Our vet has recommended that all dogs under 6 months not to spay or neuter the pups because they are too young and their bodies are not fully developed.  Adoption donation includes transport and all vaccinations, except for the Lyme—therefore, the dogs will not need to get any vaccinations for the first year.

Velvet has lived a long time in the shelter that rescued her and at some point, they would have had to make a decision. Then she was rescued by a foster, her foster’s voice is full of affection when she talks about her; she describes her as a very sweet baby girl that loves to give kisses.

Velvet can best be described as quiet, thoughtful and taking in all the good things in live, she knows that she is with good humans. She is not mellow, just soft-spoken. She becomes far more affectionate and open with she is close to humans and she will wiggle and beg for attention. When she is in public she becomes very reserved and dignified, walks in a straight line, she will prance, and everyone always compliments on how “well trained” she is.

Velvet enjoys playing with her toys.  She is a laid back kind of girl, calm and you can’t sneak up on her or startle her because she knows you’re coming. If you try, she may just look without flinching. She is not the kind of dog that would be preoccupied with a tennis ball and forget the world around her; she will never do anything at random or without thinking. She is spayed, updated shots, micro-chip and heart-worm negative.

Like so many of the rescue dogs that are found, Velvet was found dumped on a rural road near the woods. She looked to have been surviving on their own for a week or more. Just in time, she was found by animal control and a southern rescue angel. She is now in a loving foster home in Dallas, TX; she knows that she does not have to worry about food or other dangers. Velvet began showing the signs of her Golden breed. Her foster dad has noticed that she is “just a real good dog”. Even at this young age, she will listen and come when she is called; their foster family feels that she is really special dog that is meant to be saved. She has been around little children and true to their breed, she is just tremendously loving and gentle with them. Velvet loves to run and play with her foster family; she was slightly cautious at first but warmed up after a pet and an ear scratching. She gets lots of play time gets along with her foster brothers and sisters dogs.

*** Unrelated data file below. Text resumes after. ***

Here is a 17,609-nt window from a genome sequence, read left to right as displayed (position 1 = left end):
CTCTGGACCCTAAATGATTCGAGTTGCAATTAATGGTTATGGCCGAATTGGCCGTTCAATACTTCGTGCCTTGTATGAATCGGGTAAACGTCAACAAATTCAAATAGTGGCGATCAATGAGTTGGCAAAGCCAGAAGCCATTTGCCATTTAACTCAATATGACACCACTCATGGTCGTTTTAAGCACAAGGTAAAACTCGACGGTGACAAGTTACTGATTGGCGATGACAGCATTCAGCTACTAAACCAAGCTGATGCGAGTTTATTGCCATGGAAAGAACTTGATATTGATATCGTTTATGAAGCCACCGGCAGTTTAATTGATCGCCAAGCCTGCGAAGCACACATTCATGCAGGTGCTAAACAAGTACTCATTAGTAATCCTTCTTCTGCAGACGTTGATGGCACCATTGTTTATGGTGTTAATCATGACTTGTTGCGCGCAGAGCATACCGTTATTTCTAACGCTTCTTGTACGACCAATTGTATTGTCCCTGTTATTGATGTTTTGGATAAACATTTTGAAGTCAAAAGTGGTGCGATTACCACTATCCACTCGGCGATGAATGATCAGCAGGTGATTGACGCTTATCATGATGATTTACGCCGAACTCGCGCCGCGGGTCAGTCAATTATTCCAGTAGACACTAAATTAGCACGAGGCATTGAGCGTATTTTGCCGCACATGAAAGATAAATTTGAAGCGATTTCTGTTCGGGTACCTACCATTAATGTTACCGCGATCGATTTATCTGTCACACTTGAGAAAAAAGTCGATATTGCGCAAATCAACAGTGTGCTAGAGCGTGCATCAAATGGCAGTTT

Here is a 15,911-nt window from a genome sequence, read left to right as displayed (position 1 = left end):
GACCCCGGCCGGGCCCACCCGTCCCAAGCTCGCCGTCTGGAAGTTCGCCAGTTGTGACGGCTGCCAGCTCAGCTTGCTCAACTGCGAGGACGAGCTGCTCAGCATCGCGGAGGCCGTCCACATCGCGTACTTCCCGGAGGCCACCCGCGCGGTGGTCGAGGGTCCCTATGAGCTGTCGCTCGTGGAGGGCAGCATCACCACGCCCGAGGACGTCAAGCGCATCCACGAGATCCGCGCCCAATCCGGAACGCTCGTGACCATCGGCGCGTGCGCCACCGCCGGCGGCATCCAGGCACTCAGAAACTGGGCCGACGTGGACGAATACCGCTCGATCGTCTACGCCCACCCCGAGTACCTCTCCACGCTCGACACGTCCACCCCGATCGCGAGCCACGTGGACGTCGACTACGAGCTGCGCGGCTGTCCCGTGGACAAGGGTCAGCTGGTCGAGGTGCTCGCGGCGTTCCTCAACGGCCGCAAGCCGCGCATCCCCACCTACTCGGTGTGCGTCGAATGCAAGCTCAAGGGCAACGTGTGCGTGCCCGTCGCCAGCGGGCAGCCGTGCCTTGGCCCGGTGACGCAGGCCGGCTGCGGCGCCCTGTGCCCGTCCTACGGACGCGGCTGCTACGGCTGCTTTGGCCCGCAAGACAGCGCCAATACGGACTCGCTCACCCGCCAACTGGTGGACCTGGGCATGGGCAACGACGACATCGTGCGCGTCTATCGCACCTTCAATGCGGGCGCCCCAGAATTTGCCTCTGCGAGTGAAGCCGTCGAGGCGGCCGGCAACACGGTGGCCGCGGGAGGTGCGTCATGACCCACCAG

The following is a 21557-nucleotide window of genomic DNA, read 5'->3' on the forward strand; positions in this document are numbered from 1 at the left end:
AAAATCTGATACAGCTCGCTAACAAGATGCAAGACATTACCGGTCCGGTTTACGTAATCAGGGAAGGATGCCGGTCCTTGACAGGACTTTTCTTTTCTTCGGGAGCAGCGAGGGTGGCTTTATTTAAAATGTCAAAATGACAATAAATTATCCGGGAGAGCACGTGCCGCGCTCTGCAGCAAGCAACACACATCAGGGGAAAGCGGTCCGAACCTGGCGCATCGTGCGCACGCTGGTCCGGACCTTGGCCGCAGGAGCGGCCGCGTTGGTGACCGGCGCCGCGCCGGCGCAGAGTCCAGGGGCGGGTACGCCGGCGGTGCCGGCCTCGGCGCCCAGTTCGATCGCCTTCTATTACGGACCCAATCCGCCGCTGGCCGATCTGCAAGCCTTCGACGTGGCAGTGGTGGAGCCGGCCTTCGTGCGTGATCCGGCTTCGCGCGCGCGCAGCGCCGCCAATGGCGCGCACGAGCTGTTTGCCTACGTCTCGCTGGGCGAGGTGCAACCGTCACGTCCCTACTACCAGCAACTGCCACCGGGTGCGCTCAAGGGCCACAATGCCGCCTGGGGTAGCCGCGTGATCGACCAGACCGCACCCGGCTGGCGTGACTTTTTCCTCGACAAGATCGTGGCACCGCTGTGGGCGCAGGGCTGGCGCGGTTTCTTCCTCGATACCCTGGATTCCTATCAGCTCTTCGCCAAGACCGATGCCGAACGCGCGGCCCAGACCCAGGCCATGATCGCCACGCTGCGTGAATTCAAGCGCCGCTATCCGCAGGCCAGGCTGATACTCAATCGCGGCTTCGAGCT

If you have an urge to have an instant best friend that is always glad to see you and easy to take care of, you really should give this wonderful girl a look. Velvet just needs someone who will love her and give her the attention she deserves.


This dog cannot be adopted to Massachusetts residents due to new laws regarding rescue dogs being prohibited from adoption. Please contact Patricia Cabral at: 617-626-1786 or Mike Cahill at: 617-626-1794 for questions regarding what dogs you are allowed to adopt 

ALL interested adopters MUST complete an application; agree to a vet reference check, phone interview and home visit. ALL family members MUST be in attendance for home visits – no exceptions. This helps us get to know everyone in the family so that we can help find the right dog for you 

Disclaimer: Please note that the breeds posted on our dogs’ biographies are our best guess based on years of working with rescue dogs. Adopters who need to know the exact breed or mix of breeds of a particular dog must have the dog’s DNA tested at their own expense.

PLEASE TAKE A MINUTE TO CHECK OUT THE SECTION BELOW:
RDVG wants to provide you with as much information as we can because some of our mix breeds you might not be familiar with. The below section on “About the Breed” offers information on some of the Breed Characteristics, Children & Pets, Behavior and Personality, Temperament and more.

It is important to point out that in addition to the breed, there is an enormous variety in the way a dog acts and reacts to the world around him. In the end, your dog’s preferences and personality are as individual as you are–and if you can accept that– then you’re bound to enjoy each other.

Flat Coat Retriever Breed Info

About The Breed